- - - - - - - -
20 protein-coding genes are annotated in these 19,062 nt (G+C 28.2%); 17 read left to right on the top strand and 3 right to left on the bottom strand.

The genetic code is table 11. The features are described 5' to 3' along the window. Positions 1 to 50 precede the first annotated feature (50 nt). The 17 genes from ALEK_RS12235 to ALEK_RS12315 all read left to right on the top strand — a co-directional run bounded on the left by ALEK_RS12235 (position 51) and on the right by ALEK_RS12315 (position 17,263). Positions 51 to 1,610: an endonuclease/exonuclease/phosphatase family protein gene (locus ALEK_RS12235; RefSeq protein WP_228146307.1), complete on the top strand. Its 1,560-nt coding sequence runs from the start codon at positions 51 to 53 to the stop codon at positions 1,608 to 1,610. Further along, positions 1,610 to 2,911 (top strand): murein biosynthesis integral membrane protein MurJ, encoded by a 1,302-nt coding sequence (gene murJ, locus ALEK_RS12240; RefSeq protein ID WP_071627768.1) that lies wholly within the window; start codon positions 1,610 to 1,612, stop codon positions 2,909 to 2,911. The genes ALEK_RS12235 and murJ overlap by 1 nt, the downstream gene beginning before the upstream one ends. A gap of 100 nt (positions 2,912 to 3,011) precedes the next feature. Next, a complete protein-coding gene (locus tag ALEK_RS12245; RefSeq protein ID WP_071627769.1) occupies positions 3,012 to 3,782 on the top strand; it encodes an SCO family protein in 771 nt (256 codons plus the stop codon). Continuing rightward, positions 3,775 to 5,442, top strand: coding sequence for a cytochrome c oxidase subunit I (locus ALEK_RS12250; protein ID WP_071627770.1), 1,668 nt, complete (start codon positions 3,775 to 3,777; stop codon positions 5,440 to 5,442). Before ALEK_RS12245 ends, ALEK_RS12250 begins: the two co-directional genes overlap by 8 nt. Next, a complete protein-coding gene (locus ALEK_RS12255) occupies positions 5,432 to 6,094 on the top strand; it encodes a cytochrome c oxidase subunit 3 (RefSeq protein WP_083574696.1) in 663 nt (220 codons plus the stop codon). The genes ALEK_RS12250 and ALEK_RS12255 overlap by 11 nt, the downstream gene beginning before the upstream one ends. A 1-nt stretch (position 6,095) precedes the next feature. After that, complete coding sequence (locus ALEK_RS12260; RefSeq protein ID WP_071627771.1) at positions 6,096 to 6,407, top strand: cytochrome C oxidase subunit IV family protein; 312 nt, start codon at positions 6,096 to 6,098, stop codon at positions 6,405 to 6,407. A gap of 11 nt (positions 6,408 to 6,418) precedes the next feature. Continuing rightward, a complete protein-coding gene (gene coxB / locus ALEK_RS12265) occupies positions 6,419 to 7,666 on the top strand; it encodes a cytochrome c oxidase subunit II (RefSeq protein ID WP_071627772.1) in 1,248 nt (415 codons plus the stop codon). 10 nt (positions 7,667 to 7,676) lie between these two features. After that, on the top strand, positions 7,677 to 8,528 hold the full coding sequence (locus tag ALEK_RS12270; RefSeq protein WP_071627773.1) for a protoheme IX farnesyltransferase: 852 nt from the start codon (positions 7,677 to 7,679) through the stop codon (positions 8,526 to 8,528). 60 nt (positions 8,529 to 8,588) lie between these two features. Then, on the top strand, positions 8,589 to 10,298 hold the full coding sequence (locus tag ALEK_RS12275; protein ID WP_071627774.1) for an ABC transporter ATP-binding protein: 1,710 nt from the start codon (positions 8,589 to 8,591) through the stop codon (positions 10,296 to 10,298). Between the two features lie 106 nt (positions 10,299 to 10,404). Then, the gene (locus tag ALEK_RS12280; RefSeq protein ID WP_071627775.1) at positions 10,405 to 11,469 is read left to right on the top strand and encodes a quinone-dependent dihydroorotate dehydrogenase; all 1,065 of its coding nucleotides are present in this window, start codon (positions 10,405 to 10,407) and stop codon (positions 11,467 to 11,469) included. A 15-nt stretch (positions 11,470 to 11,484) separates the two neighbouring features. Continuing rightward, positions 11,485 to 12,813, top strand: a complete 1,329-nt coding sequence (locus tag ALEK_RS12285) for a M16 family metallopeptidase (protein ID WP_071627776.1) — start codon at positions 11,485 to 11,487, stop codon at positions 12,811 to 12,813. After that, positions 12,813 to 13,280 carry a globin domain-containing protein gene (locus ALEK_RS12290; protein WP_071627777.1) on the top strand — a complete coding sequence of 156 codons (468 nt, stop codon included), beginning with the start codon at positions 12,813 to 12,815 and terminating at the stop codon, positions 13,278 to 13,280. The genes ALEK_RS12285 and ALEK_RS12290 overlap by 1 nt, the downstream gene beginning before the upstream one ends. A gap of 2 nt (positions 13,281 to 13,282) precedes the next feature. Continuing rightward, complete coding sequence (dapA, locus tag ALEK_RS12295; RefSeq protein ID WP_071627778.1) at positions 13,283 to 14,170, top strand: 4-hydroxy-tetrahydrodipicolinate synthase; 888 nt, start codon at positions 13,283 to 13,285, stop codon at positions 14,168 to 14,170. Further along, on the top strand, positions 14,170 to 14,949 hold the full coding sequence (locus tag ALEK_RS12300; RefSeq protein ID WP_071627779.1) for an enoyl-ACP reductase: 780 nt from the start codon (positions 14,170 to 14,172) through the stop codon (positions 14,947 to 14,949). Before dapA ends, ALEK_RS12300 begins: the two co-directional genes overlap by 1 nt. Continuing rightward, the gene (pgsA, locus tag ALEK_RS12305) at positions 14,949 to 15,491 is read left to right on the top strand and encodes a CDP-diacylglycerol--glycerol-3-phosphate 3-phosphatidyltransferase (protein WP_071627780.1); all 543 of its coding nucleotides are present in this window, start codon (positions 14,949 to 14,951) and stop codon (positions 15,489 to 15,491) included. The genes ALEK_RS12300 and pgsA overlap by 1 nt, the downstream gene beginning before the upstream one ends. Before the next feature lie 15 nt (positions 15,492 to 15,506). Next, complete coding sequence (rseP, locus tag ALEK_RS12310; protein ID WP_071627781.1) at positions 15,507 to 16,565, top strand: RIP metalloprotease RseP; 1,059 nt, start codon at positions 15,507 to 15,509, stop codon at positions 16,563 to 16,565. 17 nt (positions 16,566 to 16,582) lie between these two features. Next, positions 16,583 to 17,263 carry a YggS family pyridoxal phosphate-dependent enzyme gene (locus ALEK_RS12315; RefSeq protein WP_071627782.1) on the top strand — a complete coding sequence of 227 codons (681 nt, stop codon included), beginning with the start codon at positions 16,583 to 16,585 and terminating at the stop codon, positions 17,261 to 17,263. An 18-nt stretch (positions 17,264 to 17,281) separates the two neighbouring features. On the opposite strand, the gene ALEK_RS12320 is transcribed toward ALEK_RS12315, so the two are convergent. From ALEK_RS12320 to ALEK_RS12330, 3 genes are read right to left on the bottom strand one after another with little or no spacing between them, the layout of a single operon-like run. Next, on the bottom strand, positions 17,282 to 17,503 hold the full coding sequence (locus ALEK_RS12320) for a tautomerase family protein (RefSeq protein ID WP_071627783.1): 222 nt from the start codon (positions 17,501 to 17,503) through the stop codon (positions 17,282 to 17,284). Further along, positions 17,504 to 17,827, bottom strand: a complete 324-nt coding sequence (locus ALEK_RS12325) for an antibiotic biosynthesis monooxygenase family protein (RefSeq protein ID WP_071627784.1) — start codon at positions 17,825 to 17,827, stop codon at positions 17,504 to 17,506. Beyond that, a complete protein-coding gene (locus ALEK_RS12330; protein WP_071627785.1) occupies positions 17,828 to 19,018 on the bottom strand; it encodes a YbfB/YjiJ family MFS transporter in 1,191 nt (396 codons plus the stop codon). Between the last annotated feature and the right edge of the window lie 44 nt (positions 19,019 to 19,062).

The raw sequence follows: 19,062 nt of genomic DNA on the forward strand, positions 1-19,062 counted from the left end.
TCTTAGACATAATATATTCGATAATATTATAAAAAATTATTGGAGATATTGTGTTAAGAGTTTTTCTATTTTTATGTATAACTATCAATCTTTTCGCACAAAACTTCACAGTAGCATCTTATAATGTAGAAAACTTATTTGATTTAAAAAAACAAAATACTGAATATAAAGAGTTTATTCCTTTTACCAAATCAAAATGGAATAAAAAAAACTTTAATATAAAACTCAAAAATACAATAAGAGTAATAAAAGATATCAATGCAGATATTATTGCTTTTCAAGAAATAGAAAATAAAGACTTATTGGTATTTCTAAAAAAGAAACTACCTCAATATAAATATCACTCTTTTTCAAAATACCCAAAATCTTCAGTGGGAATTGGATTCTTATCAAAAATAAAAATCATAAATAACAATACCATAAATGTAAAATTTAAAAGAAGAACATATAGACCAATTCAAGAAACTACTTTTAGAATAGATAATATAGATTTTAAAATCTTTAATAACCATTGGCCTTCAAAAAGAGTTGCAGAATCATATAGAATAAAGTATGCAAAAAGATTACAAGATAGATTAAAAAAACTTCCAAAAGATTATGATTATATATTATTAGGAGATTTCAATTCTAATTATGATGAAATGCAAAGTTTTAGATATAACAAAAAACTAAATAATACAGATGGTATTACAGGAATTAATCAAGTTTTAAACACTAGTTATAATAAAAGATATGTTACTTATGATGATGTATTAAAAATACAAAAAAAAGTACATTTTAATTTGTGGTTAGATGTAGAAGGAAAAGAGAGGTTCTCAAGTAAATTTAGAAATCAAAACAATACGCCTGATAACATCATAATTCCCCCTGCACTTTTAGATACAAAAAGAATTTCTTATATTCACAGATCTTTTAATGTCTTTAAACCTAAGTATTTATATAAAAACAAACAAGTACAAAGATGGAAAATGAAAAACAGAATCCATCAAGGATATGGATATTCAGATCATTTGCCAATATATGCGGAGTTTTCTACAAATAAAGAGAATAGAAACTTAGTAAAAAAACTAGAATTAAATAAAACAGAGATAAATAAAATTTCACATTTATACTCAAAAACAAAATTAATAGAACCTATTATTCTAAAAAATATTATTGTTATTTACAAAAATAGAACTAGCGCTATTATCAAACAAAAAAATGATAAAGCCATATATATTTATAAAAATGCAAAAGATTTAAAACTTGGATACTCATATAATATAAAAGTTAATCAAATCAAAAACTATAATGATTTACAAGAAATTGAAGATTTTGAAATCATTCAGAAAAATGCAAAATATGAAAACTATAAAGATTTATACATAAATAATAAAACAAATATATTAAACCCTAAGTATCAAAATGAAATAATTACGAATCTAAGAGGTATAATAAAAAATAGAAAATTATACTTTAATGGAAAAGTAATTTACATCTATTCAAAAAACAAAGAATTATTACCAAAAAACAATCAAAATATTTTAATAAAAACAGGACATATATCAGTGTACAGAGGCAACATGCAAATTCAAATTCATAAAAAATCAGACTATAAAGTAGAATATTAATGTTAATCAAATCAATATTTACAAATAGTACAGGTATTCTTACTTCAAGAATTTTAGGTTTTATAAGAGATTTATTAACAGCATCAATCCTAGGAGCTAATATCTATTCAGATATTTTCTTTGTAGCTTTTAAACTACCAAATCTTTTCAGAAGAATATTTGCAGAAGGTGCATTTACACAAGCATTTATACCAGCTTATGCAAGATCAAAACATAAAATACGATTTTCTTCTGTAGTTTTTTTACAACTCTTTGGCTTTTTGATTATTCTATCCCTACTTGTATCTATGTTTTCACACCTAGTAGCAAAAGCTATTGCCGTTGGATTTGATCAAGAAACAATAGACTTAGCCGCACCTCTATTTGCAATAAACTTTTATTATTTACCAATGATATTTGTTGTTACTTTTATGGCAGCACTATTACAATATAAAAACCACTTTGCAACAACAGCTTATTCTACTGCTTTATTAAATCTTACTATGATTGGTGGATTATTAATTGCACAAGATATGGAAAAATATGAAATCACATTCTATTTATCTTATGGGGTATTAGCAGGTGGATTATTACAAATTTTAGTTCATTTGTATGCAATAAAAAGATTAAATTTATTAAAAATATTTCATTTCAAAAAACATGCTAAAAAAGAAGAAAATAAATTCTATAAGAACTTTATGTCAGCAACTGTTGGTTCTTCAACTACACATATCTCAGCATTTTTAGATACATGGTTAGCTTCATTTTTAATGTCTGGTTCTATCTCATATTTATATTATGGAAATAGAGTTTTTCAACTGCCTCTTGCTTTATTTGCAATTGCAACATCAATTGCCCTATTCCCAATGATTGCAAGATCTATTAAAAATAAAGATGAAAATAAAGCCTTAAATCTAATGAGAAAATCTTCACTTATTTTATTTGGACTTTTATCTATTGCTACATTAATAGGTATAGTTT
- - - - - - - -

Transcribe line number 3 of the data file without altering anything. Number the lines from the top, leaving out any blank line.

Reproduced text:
The raw sequence follows: 19,062 nt of genomic DNA on the forward strand, positions 1-19,062 counted from the left end.